Should landscape architects be reconsidering what they plant?

Myrtle rust fungus has been detected in over two hundred and fifty sites in New Zealand, since first blowing over from Australia last winter. So far all are in the North Island but with the microscopic spores able to make the four thousand plus kilometre journey across the Tasman it’s likely to cross the Cook Strait as well.

The foreign invader has made national news headlines, not least because one of its' favourite hosts is our iconic Pohutukawa tree. There have been concerns it would decimate our native Christmas tree, which is already under threat, along with other myrtles. So should landscape architects be considering alternatives?


Keep planting Pohutukawas but be cautious with some other species is the advice from Matt Dolan of New Zealand Plant Producers Incorporated. He’s been working with the Ministry of Primary Industries to develop protocols around dealing with the fungus. Nine months after it landed he feels confident saying our species of Pohutukawa isn’t in mortal danger. “It was really important we took a conservative approach until we knew what damage myrtle rust would actually do,” he says. “Our Pohutukawa is impacted but is showing quite a lot of resilience.  Not like Pohutukawa in the Kermadec Islands (a different species) which has been really nailed.”


But Boffa Miskell ecologist Sarah Flynn, says hold the celebrations, it’s too early to say how deadly myrtle rust will be. “These things often start a bit slow, depending on the amount of the pathogen and the age and health of the plant,” she says. “Because it arrived in winter it’s not had a great amount of time to proliferate. It has been rather hot and dry but fungus tends to do better when it’s warm and damp. So now that it’s rained a lot we should keep our eyes peeled.”

Myrtle rust is unstoppable. It’s spread not only by wind but also by insects, birds, people and machinery. It attacks members of the Myrtaceae or Myrtle family. That includes Pohutukawa, Ramarama, Manuka, Rata, Lilly Pilly, Bottle Brush, Eucalyptus, and Guava. Dolan says the plant worst affected in New Zealand so far is Lophomyrtus Bullata (Ramarama) which is widely used in hedging. “It’s been completely annihilated,” he says. “If I was a landscape architect I would be thinking twice about using it and guaranteeing the plant.”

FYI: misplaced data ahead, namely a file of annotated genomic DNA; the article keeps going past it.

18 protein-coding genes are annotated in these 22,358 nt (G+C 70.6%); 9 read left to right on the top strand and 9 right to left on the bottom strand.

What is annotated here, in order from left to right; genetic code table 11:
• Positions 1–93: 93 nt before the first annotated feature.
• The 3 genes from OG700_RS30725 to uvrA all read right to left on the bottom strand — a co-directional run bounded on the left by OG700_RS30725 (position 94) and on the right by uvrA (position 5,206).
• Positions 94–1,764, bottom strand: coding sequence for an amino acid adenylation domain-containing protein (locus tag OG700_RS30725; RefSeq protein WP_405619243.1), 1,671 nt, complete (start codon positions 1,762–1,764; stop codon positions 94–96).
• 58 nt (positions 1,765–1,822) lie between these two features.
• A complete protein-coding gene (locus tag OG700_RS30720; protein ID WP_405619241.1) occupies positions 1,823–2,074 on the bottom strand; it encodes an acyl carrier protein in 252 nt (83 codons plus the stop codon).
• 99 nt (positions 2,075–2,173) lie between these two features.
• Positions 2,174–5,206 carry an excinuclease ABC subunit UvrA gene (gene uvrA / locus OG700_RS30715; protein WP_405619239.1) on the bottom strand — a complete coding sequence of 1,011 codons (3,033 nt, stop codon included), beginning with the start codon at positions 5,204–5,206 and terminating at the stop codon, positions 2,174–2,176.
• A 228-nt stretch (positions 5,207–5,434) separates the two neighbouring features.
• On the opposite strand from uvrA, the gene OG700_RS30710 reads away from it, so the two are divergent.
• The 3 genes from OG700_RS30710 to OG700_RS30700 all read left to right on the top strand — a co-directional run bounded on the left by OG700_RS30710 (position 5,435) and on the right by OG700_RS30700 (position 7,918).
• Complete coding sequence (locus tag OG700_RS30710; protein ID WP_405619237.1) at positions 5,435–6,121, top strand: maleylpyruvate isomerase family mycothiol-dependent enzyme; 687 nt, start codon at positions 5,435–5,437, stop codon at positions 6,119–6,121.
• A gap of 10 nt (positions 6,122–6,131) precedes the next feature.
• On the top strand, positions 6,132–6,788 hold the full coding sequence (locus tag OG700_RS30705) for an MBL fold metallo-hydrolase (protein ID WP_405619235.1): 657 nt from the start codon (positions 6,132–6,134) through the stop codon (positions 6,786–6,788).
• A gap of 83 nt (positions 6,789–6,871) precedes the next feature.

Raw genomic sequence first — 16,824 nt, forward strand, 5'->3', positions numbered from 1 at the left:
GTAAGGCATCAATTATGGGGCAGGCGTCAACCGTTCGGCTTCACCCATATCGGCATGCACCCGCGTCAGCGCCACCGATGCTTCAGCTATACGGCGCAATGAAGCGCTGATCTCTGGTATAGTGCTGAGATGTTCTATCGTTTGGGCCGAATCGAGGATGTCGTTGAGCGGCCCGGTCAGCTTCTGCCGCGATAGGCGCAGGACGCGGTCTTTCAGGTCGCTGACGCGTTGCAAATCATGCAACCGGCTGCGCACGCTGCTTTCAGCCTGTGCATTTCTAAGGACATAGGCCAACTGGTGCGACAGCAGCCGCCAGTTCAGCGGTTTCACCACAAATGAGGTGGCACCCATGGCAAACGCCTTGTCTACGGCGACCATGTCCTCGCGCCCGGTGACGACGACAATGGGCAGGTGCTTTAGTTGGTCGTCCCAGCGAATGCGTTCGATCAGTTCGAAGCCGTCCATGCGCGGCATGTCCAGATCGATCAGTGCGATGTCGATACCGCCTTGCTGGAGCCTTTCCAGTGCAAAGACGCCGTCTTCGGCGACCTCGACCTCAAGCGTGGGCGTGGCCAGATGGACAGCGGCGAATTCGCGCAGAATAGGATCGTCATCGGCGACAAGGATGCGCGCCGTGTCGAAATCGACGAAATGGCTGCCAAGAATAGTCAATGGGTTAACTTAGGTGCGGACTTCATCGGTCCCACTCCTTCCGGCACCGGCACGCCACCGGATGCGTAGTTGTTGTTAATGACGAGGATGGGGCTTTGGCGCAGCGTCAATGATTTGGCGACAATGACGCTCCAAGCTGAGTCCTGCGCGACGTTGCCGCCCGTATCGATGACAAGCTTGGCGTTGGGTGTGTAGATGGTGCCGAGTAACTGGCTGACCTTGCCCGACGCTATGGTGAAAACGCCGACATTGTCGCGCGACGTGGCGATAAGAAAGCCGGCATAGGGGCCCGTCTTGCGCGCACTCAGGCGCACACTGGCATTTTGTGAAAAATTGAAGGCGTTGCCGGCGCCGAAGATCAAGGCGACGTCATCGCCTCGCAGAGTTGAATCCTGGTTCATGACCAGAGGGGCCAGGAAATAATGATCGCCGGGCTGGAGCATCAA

Other myrtles affected include Syzgium (Lilly Pilly) and Callistemon (Bottle Brush). Plant these with caution, Dolan says. “My advice is know who you’re buying from to ensure they’re following management protocols around myrtle rust. But as long as they are I think you can be confident buying Pohutukawa.”

“I think we still need a cautious approach,” Flynn counters. “If you are planting a lot of Myrtles they could conceivably be a reservoir of the disease. They may not die of it but they may carry it. “Consider carefully the pros and cons of using Myrtle species. How plants will look (if they develop the fungus) even if they don’t die. What about liability if they do die?”

She also suggests there may be a benefit in sourcing plant material from wild populations. “We tend to plant a limited range of cultivars because they have reliable a size, form or colour, but these breeds may be less resilient than their more genetically varied wild cousins”.


Mike Cato of Iconic Trees nursery in Auckland does weekly inspections of his plants as well as spraying every 14 to 21 days, as per NZPPI guidelines. But he hasn’t reduced the number of Pohutukawa he stocks, and says demand for them from commercial clients hasn’t reduced. If anything it’s grown slightly. None of his stock’s been affected. “There’s an element of risk but how big a risk is still unknown,” Cato says.

“Every plant has its problems.” Flynn says, "if plants do become infected don’t touch them."  Contact MPI, she says, but subject to their assessment and advice, it may be possible to treat plants with a fungicide spray. The Department of Conservation is collecting disease-free myrtle seed from native myrtle species all over New Zealand. The seed is insurance should species become locally extinct.